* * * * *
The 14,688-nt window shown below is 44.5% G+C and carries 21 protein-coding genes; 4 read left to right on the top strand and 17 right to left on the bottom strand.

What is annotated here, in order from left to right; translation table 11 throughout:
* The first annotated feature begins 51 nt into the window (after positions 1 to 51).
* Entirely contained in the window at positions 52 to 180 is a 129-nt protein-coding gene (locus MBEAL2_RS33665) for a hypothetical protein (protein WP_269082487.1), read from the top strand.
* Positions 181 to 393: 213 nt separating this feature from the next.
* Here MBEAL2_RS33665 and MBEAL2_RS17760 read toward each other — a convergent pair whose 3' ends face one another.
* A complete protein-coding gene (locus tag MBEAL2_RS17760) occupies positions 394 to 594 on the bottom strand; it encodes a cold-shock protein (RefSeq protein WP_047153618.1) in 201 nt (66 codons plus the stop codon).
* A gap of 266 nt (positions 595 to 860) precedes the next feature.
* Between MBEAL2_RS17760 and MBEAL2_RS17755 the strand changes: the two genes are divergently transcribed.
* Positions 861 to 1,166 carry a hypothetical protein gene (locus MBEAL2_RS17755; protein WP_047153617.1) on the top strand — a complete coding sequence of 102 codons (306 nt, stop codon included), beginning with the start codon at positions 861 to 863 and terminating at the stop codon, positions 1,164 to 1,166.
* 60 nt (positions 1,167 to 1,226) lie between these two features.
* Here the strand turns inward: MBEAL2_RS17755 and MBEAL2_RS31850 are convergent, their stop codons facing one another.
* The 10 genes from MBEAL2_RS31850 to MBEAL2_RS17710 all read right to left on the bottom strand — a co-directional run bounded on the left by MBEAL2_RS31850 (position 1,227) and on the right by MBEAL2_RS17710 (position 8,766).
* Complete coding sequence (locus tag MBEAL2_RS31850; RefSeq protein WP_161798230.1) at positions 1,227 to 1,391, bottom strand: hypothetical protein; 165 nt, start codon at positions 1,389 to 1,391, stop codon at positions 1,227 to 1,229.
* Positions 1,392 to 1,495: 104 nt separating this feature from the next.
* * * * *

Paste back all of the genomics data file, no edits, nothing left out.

The 14,688-nt window shown below is 44.5% G+C and carries 21 protein-coding genes; 4 read left to right on the top strand and 17 right to left on the bottom strand.

What is annotated here, in order from left to right; translation table 11 throughout:
* The first annotated feature begins 51 nt into the window (after positions 1 to 51).
* Entirely contained in the window at positions 52 to 180 is a 129-nt protein-coding gene (locus MBEAL2_RS33665) for a hypothetical protein (protein WP_269082487.1), read from the top strand.
* Positions 181 to 393: 213 nt separating this feature from the next.
* Here MBEAL2_RS33665 and MBEAL2_RS17760 read toward each other — a convergent pair whose 3' ends face one another.
* A complete protein-coding gene (locus tag MBEAL2_RS17760) occupies positions 394 to 594 on the bottom strand; it encodes a cold-shock protein (RefSeq protein WP_047153618.1) in 201 nt (66 codons plus the stop codon).
* A gap of 266 nt (positions 595 to 860) precedes the next feature.
* Between MBEAL2_RS17760 and MBEAL2_RS17755 the strand changes: the two genes are divergently transcribed.
* Positions 861 to 1,166 carry a hypothetical protein gene (locus MBEAL2_RS17755; protein WP_047153617.1) on the top strand — a complete coding sequence of 102 codons (306 nt, stop codon included), beginning with the start codon at positions 861 to 863 and terminating at the stop codon, positions 1,164 to 1,166.
* 60 nt (positions 1,167 to 1,226) lie between these two features.
* Here the strand turns inward: MBEAL2_RS17755 and MBEAL2_RS31850 are convergent, their stop codons facing one another.
* The 10 genes from MBEAL2_RS31850 to MBEAL2_RS17710 all read right to left on the bottom strand — a co-directional run bounded on the left by MBEAL2_RS31850 (position 1,227) and on the right by MBEAL2_RS17710 (position 8,766).
* Complete coding sequence (locus tag MBEAL2_RS31850; RefSeq protein WP_161798230.1) at positions 1,227 to 1,391, bottom strand: hypothetical protein; 165 nt, start codon at positions 1,389 to 1,391, stop codon at positions 1,227 to 1,229.
* Positions 1,392 to 1,495: 104 nt separating this feature from the next.